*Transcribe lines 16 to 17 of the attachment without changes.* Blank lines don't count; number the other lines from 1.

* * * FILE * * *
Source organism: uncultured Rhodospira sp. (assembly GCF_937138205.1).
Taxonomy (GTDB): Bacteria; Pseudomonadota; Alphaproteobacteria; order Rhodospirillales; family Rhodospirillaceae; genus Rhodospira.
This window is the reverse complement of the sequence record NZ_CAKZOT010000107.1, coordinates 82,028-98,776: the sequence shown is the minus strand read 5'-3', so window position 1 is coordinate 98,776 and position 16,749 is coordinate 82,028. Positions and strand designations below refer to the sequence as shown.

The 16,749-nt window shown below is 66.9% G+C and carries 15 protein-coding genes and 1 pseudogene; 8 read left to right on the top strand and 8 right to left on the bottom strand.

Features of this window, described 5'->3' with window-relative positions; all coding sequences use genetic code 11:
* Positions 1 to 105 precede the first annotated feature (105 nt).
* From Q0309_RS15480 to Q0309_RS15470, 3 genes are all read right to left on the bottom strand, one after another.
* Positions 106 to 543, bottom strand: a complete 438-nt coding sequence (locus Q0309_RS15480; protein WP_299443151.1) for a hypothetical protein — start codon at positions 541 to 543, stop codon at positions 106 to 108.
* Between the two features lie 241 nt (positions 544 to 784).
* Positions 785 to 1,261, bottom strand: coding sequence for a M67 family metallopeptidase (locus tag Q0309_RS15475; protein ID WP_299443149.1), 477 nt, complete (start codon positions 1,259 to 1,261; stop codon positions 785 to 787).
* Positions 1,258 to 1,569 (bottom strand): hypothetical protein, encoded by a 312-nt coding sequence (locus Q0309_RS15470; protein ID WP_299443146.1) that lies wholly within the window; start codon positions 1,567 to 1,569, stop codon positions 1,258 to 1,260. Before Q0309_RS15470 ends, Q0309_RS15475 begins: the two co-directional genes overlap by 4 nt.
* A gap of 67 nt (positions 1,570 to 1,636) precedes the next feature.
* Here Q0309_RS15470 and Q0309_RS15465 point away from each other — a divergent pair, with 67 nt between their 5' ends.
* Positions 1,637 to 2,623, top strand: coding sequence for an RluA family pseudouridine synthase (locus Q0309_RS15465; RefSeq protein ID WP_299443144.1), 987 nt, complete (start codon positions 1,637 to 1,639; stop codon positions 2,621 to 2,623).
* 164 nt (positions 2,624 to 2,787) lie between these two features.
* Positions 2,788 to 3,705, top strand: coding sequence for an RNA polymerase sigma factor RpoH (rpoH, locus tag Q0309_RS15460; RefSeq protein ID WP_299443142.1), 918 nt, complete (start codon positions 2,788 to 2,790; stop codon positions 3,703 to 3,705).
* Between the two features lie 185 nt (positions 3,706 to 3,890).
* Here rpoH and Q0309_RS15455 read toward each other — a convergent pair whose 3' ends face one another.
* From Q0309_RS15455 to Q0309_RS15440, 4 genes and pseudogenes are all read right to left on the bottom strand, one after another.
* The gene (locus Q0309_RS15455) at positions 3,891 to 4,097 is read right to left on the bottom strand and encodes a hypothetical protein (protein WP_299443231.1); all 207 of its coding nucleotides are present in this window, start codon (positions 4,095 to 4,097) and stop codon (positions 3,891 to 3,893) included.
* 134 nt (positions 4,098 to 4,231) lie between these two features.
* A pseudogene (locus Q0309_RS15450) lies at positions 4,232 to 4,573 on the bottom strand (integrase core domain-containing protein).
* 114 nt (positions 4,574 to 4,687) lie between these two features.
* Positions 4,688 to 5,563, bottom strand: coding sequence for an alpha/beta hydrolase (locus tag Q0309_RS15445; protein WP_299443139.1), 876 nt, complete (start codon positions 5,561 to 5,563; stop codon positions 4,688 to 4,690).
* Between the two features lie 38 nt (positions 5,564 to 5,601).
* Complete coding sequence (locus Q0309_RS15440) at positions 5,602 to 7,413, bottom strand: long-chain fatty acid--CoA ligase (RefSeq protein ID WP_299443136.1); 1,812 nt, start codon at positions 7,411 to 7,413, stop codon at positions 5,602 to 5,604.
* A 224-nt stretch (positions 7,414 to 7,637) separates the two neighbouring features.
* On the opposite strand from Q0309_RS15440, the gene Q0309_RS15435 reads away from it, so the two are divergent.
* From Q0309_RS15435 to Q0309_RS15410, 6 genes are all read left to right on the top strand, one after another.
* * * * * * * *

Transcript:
* Positions 2,788 to 3,705, top strand: coding sequence for an RNA polymerase sigma factor RpoH (rpoH, locus tag Q0309_RS15460; RefSeq protein ID WP_299443142.1), 918 nt, complete (start codon positions 2,788 to 2,790; stop codon positions 3,703 to 3,705).
* Between the two features lie 185 nt (positions 3,706 to 3,890).